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Beit Alpha Cucumber Seeds - (Cucumis sativus)

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SKU:
V1545
Seed Count:
Approx 35 seeds per pack
Days to Maturity:
55 days
Days to Germination:
5-7 days @ 75-95F
Plant Spacing:
18-24"
Light Preference:
Full sun
Status:
Heirloom, Non-Hybrid, Non-GMO seeds
  • Beit Alpha Cucumbers  - (Cucumis sativus)
  • Maturing Beit Alpha Cucumber  - (Cucumis sativus)
  • Beit Alpha Cucumber Flower and Young Fruit - (Cucumis sativus)
  • Beit Alpha Heirloom Cucumber Seeds - (Cucumis sativus)
$3.25
Frequently bought together:

Description

Beit Alpha Cucumber Seed - Home Gardener Favorite

The Beit Alpha cucumber was bred specifically for early, sweet, burpless, and prolific characteristics in the Beit Alpha kibbutz of northern Isreal during the early 1930s and has become one of the most popular varieties worldwide.

As a bonus, it is also one of the most disease-resistant varieties available, including powdery mildew, and produces well in both hot and cool weather.

Known by several names, including Middle Eastern cucumber, Bet Alpha, or Beth Alpha cucumber, but sometimes called Persian or Lebanese cucumber, home gardeners love this variety.

Vines are easily trellised and usually top out at a convenient 6' height, the strong, thick stems easily support fruit that can grow to 12" but is most often picked at 5 - 6" for fresh use or pickling. Plants are vigorous and readily set large flushes of flowers followed by tiny cucumbers that mature quickly. Continuous harvesting of mid-sized fruit encourages more production. Sometimes a bit slow to start, it always quickly picks up flowering to produce bounties of fruits.

Abundant foliage helps shade the soil and young tender fruit from the sun. Considering it was bred in a desert, this cucumber is surprisingly tolerant of cool temperatures and is noted for being one of the most disease-resistant cucumber varieties.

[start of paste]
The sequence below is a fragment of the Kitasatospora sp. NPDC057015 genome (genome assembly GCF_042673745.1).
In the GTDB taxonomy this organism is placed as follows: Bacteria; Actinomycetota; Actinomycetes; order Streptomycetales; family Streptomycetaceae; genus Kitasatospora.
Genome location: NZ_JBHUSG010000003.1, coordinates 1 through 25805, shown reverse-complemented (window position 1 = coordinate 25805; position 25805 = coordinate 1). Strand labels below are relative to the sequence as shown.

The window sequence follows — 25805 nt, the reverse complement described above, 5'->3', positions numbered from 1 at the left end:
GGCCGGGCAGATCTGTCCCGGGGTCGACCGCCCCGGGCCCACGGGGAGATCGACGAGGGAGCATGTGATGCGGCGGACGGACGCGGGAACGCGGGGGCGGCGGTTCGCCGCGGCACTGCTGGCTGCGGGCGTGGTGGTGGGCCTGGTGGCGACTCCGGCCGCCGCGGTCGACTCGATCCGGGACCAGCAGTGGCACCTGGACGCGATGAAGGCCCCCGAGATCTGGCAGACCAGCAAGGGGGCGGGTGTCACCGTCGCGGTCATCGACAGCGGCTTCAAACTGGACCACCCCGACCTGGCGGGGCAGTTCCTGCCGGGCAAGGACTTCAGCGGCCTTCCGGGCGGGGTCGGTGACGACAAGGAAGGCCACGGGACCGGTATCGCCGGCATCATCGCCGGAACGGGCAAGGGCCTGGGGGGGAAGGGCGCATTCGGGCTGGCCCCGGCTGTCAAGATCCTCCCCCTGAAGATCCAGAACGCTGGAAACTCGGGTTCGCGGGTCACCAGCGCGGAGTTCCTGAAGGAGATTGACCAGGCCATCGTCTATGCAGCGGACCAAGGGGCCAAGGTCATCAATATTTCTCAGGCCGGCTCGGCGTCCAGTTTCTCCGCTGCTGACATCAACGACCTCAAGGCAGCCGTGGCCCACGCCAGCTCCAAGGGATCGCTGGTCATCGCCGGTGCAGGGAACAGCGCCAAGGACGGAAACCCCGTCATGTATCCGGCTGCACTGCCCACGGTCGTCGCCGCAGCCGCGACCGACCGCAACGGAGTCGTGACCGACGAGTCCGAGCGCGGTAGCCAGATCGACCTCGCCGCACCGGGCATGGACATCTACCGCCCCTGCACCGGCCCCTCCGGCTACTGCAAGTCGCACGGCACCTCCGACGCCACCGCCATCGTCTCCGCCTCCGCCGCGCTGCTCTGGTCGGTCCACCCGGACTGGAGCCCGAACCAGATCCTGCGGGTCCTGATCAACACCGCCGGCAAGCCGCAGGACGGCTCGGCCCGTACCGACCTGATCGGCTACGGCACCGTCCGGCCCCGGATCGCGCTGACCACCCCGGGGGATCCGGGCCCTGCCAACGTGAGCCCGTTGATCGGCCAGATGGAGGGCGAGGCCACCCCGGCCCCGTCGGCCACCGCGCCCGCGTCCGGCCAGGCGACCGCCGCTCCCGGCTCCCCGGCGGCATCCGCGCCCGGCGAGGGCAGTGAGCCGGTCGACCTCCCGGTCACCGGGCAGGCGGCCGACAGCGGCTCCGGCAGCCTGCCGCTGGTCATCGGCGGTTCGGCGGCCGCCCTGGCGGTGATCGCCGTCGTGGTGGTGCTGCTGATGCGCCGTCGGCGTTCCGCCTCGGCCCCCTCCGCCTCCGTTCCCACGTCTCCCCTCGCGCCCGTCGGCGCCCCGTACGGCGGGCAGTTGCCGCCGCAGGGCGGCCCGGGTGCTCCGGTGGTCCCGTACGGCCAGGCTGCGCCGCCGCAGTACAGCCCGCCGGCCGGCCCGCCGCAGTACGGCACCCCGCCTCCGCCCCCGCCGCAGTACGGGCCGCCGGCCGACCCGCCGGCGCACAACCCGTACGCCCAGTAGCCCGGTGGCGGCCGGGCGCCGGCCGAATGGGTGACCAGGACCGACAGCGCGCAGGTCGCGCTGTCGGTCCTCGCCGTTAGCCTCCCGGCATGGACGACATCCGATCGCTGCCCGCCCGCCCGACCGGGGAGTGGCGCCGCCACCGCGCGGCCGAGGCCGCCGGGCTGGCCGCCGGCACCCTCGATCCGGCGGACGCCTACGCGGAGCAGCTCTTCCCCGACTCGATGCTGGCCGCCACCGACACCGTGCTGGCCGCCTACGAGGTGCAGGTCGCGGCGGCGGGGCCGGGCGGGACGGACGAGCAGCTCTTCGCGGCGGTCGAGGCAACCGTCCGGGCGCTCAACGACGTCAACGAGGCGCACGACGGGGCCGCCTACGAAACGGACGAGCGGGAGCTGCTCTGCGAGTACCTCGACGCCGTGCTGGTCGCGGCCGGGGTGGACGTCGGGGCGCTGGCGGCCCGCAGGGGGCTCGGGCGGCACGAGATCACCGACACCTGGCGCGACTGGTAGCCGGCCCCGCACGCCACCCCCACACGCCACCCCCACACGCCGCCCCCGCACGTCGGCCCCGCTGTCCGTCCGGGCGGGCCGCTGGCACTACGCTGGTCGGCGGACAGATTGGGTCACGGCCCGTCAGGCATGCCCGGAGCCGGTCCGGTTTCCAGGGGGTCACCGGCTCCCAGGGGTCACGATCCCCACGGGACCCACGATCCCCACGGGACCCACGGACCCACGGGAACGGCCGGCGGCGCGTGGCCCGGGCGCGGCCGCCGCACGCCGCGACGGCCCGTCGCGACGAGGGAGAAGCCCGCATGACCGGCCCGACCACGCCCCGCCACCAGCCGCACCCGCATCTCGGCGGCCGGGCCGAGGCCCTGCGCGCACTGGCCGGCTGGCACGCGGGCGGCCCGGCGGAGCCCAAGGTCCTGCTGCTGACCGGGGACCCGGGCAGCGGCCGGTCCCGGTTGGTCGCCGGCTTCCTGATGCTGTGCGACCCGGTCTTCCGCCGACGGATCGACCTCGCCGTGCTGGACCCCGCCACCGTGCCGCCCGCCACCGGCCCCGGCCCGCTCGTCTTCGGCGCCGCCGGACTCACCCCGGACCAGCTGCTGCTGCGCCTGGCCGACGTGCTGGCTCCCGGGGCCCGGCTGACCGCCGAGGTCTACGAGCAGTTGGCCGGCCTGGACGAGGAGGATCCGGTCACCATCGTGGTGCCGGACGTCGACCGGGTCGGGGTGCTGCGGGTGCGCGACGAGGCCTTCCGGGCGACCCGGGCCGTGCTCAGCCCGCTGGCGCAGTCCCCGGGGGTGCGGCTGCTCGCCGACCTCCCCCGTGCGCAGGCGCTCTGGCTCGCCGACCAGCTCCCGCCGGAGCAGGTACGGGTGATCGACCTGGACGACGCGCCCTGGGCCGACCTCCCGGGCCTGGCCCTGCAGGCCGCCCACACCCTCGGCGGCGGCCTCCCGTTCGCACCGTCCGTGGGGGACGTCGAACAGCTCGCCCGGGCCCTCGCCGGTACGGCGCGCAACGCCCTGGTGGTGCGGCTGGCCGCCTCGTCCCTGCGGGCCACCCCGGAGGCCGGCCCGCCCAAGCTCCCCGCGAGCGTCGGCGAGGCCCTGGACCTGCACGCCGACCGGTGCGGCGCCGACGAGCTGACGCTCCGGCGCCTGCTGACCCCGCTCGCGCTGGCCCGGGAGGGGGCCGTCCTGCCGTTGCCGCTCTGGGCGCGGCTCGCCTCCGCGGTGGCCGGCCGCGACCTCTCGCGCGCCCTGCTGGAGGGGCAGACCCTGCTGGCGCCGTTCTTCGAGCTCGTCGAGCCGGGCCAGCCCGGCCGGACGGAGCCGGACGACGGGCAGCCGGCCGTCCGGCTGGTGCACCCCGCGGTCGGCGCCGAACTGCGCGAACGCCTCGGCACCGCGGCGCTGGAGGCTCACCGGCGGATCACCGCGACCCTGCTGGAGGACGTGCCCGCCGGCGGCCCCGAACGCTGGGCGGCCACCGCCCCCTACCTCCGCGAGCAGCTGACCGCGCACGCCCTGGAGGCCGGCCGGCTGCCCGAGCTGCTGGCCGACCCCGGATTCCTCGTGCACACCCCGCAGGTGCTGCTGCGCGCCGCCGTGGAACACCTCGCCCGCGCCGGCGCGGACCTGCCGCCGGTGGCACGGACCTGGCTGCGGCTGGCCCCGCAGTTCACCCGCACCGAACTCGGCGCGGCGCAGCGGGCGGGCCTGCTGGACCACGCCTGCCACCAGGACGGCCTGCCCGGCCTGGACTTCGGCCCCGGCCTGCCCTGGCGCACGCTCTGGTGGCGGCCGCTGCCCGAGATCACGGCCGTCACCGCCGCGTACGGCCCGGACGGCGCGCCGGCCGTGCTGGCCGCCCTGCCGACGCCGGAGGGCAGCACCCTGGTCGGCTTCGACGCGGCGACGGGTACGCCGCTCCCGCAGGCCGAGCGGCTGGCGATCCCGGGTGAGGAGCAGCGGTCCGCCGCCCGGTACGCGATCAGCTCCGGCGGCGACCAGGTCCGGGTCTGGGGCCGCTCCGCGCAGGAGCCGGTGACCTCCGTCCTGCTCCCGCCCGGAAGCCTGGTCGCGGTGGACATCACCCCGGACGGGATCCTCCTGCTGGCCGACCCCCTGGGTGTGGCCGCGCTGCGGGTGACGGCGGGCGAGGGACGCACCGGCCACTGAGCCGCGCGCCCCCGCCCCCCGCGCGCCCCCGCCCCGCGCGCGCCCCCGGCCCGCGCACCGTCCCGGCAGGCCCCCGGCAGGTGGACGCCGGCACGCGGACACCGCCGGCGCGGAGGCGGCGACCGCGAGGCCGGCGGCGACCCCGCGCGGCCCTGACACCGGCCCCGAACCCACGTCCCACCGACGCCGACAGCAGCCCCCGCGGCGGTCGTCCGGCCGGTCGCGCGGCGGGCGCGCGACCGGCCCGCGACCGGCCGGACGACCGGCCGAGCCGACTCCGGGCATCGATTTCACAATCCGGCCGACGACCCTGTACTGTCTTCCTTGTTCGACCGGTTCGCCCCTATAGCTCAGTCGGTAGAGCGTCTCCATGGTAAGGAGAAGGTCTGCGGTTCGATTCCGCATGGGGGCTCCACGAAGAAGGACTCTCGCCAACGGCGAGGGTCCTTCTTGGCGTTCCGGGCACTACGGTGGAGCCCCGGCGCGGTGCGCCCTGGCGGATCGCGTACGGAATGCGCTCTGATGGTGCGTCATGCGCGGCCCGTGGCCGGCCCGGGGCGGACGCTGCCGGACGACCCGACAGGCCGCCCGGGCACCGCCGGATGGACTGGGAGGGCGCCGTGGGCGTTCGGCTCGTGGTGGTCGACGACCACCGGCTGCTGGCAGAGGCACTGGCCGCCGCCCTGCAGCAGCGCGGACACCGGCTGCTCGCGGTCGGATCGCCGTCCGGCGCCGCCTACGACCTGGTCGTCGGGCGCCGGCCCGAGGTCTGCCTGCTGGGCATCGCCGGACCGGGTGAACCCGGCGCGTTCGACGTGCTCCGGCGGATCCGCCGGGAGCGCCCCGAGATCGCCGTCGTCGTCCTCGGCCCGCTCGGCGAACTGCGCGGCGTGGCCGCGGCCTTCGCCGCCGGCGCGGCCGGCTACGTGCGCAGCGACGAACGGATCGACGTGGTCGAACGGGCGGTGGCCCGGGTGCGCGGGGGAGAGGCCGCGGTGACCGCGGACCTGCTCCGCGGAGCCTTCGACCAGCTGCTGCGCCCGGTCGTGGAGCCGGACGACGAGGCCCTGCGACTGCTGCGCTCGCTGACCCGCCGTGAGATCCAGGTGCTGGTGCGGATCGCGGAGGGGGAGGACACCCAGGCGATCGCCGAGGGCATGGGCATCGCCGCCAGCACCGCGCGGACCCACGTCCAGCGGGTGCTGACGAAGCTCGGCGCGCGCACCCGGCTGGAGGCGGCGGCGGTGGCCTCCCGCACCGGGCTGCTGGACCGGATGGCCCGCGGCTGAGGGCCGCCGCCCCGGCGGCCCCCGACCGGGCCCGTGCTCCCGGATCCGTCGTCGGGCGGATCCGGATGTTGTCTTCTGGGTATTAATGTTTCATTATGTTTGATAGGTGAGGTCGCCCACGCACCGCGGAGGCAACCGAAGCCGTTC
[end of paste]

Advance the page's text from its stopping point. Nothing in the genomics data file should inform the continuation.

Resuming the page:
The fruits are blocky with smooth dark green skin and sweet, crunchy flesh, and mild skin that doesn't need to be peeled.

History

Hanka Lazarson began breeding what would become the Beit Alpha cucumber in 1931 at the Beit Alpha kibbutz in northern Isreal, in the fertile soil of the Harod valley of lower Galilee. She started with the local Damascus cucumber that had a desirable thin skin and good flavor but uneven growth and significant variation.

The goal was to develop a consistently sized fruit with a juicy flavor and fine texture with a high yield for the varied climates of Isreal and the Middle East.

Her team began distributing the initial seedstock to regional farmers in 1936, while they continued to refine and select for the best traits over the next 30 years.

Since then, the Beit Alpha variety has become the foundation stock for many cucumber strains, both hybrid and open-pollinated. We offer the open-pollinated variety that is close to the original strain that founded a dynasty of beloved cucumbers. This variety has both male and female flowers so does not depend on pollinator action to set fruit.

Middle Eastern immigrants brought the Beit Alpha seeds with them wherever they settled around the world, introducing their favorite cucumber with their new neighbors.

Growing Tip

Planting seed in one-month intervals will ensure an almost continual harvest, but be aware that you may be drowning in cucumbers! Only do this if you are needing a large number of fresh cucumbers for pickling or preserving, or feeding several families.

These are an excellent choice for home gardens, farmer's market or CSA growers. 2 - 3 plants will often supply plenty of fresh cukes for smaller gardens.

The flavor will be sweetest and juiciest when planting seeds in fertile soil.

Cucumbers grow straighter on a trellis or fence and can curl when grown on the ground. Trellising takes up less ground space while giving shade for tender plants underneath, keeps the fruit cleaner, and saves time harvesting as you don't have to hunt for the young ripe fruit.

Harvest Tip

Harvest Beit Alpha cucumbers a bit smaller than other types, sometimes as small as 3" for baby pickles or petite salads, or up to 5 - 6" for dill spears or fresh slices for salads or sandwiches. Cut the stems from the plant with garden scissors or a knife instead of pulling to prevent tearing of the stem into the plant.

Regular picking keeps up production. If you let the fruits grow to maturity, new flower set decreases significantly.

Overripe fruit will be bitter but are perfect for saving seed.

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